In the early 1990s, trade unionists in the United States abandoned the strike as a central component of trade union strategy. In its place, unionists and academic supporters focused on organizing the unorganized, one-day strikes and community campaigns. Yet on the main concern of the traditional labor movement—how to extract concessions from employers through collective bargaining—there has been virtual silence.

University of Texas Law Professor Julius Getman stands out as a rare exception to this trend. For several decades, Getman has urged the labor movement to focus on the fundamentals of trade union power.  Getman’s 1998 book, The Betrayal of Local 14, chronicled the heartbreaking International Paper strike of the early 1990s, making a strong plea for banning the permanent replacement of striking workers.

Fortunately for labor activists, Getman has written another about book about labor: Restoring the Power of Unions: It Takes a Movement (Yale University Press). The first half of Restoring the Power of Unions focuses on the Hotel Employees and Restaurant Employees International Union (HERE). Getman believes HERE’s member-centered unionism can serve as an example for the entire labor movement. The second half of the book provides insightful analysis on all-too-often ignored topics of trade union strategy, the shortfalls of the organizing approach and the need for labor law reform.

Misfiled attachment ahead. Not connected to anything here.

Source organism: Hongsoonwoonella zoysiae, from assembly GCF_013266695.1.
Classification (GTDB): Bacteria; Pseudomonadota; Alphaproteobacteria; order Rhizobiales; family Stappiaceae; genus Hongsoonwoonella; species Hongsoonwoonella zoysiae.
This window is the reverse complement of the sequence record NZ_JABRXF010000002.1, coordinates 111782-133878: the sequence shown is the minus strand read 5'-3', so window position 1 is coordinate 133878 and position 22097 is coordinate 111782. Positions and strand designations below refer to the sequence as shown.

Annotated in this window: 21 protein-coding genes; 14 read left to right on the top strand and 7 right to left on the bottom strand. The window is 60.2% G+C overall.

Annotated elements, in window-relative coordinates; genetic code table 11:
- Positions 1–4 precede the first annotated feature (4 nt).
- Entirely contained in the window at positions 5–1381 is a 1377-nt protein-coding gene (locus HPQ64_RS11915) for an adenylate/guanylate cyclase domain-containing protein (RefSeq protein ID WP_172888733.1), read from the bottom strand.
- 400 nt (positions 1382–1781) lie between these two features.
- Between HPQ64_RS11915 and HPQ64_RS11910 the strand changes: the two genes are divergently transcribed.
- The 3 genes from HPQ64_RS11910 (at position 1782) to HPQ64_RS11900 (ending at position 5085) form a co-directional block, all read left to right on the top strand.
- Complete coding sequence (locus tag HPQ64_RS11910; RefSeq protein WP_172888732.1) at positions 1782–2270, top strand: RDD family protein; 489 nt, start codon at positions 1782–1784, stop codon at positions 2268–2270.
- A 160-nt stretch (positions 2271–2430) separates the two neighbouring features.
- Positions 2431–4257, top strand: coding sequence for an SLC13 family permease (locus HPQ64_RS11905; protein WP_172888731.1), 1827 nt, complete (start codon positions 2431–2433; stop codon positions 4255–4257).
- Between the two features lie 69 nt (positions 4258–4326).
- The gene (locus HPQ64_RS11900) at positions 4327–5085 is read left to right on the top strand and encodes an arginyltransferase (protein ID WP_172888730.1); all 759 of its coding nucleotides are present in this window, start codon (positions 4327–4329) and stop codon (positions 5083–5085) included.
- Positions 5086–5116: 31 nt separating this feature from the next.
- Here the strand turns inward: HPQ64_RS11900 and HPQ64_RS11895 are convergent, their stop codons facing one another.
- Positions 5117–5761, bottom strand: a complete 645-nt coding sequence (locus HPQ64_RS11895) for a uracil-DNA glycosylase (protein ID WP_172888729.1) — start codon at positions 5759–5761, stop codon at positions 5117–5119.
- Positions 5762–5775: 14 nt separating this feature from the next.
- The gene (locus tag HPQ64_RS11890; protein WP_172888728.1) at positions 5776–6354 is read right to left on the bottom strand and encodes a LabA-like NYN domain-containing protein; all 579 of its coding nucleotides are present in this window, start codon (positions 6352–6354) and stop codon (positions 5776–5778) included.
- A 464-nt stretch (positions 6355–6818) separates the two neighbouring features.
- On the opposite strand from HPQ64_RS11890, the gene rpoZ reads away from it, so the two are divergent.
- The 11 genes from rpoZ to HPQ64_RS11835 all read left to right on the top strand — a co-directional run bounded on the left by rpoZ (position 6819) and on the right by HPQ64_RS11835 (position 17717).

But throughout the book, Getman constantly directs the labor movement back to its true source of power: a mobilized rank and file.